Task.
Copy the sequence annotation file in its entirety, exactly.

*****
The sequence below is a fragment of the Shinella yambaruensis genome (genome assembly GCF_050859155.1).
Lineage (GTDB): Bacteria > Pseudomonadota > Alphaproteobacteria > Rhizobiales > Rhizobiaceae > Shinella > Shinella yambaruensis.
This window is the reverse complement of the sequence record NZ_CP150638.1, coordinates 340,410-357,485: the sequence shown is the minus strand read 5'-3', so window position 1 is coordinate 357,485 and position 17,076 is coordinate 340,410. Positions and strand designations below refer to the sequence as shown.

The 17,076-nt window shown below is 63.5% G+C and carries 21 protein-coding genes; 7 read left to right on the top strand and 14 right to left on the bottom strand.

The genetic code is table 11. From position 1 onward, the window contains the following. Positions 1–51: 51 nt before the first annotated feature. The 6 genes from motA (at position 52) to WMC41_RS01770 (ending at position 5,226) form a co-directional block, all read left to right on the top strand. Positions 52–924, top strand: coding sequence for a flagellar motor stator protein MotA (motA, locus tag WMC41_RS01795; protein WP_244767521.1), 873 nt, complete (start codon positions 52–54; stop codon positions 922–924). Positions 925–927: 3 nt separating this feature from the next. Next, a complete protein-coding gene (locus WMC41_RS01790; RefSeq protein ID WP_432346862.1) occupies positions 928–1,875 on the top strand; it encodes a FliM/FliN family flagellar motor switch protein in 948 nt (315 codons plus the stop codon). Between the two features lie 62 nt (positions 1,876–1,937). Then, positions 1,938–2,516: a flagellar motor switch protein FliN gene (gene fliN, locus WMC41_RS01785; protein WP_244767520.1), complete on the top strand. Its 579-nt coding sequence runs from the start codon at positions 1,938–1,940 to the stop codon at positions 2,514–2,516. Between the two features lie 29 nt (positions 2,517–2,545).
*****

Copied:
The sequence below is a fragment of the Shinella yambaruensis genome (genome assembly GCF_050859155.1).
Lineage (GTDB): Bacteria > Pseudomonadota > Alphaproteobacteria > Rhizobiales > Rhizobiaceae > Shinella > Shinella yambaruensis.
This window is the reverse complement of the sequence record NZ_CP150638.1, coordinates 340,410-357,485: the sequence shown is the minus strand read 5'-3', so window position 1 is coordinate 357,485 and position 17,076 is coordinate 340,410. Positions and strand designations below refer to the sequence as shown.

The 17,076-nt window shown below is 63.5% G+C and carries 21 protein-coding genes; 7 read left to right on the top strand and 14 right to left on the bottom strand.

The genetic code is table 11. From position 1 onward, the window contains the following. Positions 1–51: 51 nt before the first annotated feature. The 6 genes from motA (at position 52) to WMC41_RS01770 (ending at position 5,226) form a co-directional block, all read left to right on the top strand. Positions 52–924, top strand: coding sequence for a flagellar motor stator protein MotA (motA, locus tag WMC41_RS01795; protein WP_244767521.1), 873 nt, complete (start codon positions 52–54; stop codon positions 922–924). Positions 925–927: 3 nt separating this feature from the next. Next, a complete protein-coding gene (locus WMC41_RS01790; RefSeq protein ID WP_432346862.1) occupies positions 928–1,875 on the top strand; it encodes a FliM/FliN family flagellar motor switch protein in 948 nt (315 codons plus the stop codon). Between the two features lie 62 nt (positions 1,876–1,937). Then, positions 1,938–2,516: a flagellar motor switch protein FliN gene (gene fliN, locus WMC41_RS01785; protein WP_244767520.1), complete on the top strand. Its 579-nt coding sequence runs from the start codon at positions 1,938–1,940 to the stop codon at positions 2,514–2,516. Between the two features lie 29 nt (positions 2,517–2,545).